Experiences of interactive Internet multimedia applications, especially conferencing, indicate that there is a need for a mechanism to record and playback the media of these conferences [#!mice!#] [#!remsem!#].
When recording, both audio and video streams need to be archived, and possibly the shared workspace, with the possibility of having stream synchronisation. As some conferences only require a subset of the conferees to be recorded, the record mechanism should allow a selection of the streams to be specified. The retrieval of recorded material needs to be easy for users to access, either for direct playback to the user or for inclusion in another multicast multimedia conference. Users also need to see which conferences have been recorded and are online for access in order to select streams to play. As real-time multimedia applications generate vast amounts of data, any recording system must therefore be fully equipped with large storage capabilities.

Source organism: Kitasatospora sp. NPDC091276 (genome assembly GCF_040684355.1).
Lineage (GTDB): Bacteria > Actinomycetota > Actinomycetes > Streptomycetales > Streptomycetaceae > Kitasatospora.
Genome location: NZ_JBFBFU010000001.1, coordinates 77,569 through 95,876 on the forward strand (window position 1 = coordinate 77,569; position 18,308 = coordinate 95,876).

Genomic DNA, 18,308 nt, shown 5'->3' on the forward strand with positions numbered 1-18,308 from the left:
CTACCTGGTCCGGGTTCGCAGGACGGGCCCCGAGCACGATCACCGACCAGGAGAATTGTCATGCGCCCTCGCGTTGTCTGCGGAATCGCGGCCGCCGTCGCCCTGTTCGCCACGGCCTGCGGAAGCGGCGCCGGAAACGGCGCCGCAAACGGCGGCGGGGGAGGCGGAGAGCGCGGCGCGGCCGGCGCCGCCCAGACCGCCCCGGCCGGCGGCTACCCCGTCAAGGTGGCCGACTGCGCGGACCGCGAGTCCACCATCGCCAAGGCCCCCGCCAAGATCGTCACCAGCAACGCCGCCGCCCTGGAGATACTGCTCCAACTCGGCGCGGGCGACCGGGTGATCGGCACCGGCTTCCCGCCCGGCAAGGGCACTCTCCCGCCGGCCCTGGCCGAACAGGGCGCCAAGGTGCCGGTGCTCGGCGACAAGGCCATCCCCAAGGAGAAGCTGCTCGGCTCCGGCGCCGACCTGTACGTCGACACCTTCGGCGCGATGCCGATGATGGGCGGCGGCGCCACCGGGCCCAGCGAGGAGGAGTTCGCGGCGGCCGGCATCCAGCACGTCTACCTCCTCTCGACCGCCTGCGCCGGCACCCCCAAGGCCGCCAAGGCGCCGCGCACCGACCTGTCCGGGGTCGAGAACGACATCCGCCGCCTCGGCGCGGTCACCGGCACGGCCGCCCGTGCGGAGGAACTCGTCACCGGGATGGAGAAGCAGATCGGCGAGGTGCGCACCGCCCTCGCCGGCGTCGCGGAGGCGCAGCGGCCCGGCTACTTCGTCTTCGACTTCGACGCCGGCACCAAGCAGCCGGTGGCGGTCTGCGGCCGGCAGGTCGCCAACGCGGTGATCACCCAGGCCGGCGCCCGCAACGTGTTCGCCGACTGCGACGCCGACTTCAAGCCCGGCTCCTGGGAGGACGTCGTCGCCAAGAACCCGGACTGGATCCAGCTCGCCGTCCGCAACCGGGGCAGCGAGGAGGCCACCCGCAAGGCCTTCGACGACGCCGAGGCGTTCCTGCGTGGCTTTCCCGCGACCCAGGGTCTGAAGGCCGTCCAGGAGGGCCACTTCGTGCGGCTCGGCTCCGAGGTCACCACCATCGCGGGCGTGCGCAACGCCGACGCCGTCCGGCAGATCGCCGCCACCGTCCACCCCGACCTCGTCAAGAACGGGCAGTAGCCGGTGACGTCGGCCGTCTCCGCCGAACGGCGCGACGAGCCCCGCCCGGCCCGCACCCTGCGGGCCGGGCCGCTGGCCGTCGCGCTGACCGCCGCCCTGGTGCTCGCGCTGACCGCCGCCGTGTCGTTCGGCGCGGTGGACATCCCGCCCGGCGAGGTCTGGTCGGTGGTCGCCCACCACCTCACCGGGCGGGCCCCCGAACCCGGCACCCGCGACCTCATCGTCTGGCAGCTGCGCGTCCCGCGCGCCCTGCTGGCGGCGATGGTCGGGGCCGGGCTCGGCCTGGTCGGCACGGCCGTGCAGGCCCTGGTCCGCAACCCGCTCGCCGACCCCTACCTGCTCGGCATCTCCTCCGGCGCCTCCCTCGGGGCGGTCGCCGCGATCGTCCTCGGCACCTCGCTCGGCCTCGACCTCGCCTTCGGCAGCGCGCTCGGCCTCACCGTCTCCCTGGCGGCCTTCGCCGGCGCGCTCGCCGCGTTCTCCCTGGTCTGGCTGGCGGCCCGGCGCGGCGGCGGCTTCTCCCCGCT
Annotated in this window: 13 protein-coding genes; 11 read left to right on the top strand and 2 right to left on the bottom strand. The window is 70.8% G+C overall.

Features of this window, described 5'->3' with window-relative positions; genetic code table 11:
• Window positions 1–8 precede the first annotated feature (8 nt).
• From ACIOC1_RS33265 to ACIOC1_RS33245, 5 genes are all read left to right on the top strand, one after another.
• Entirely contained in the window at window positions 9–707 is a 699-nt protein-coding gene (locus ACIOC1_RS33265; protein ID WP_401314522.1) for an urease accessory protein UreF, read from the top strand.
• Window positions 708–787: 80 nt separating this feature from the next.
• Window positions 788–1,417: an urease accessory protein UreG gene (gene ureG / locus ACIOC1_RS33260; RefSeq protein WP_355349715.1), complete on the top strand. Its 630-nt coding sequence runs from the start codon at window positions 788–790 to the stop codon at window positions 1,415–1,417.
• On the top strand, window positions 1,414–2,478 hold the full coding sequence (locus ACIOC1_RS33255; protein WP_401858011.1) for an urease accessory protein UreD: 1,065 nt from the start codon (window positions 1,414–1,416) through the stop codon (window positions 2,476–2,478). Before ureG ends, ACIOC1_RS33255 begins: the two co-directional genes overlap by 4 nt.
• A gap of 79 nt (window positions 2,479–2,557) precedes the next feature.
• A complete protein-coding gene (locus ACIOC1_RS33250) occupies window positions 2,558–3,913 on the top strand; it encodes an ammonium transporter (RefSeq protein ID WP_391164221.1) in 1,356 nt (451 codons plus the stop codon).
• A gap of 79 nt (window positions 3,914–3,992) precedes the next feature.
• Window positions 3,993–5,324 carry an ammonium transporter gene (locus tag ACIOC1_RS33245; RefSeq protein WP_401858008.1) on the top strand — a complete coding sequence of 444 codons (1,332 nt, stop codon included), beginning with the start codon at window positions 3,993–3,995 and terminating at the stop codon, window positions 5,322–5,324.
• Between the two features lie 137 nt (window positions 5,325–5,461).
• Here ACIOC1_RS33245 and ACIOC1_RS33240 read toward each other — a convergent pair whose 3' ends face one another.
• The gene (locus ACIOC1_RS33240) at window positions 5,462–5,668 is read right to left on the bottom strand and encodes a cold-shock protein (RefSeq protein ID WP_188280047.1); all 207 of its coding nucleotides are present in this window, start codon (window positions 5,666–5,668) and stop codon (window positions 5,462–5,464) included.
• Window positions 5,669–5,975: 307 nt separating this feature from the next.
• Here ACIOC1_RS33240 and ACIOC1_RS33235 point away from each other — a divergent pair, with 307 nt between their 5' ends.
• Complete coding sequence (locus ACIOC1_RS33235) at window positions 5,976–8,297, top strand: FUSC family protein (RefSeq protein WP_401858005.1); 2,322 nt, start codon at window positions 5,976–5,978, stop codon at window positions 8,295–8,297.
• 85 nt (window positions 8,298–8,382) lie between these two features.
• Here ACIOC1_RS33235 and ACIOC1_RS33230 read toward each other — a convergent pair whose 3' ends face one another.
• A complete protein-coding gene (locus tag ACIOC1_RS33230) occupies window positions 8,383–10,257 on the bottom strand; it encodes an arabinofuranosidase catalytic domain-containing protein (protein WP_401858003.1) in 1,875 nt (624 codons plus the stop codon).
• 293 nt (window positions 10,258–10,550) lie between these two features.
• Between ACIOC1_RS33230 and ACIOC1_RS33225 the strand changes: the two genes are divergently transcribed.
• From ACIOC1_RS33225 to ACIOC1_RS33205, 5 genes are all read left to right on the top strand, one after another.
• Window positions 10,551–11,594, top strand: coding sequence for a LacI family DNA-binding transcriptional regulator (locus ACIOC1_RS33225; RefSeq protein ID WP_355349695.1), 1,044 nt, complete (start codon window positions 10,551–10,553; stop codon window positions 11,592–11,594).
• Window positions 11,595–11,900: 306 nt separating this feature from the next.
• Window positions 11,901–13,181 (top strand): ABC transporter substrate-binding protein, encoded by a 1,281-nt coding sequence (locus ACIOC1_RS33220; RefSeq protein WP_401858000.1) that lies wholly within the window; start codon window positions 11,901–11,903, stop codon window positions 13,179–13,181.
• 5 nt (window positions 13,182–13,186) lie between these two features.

To meet the above requirements, the objectives of a recording and playback system need to be:
In the next section we discuss previous attempts at recording and playback of multimedia conferences, and see how they meet the above objectives. Then the design of a system to achieve the above objectives is presented, showing what is actually required for recording, playback, and editing of multimedia streams. As the media streams are large, it is pertinent to provide indexes into these streams. Multimedia indexes are a novel approach to accessing such data, and these techniques will be discussed later.
After this, we describe the Real Time Streaming Protocol, which is becoming the standard for remote control facilities for multimedia servers.
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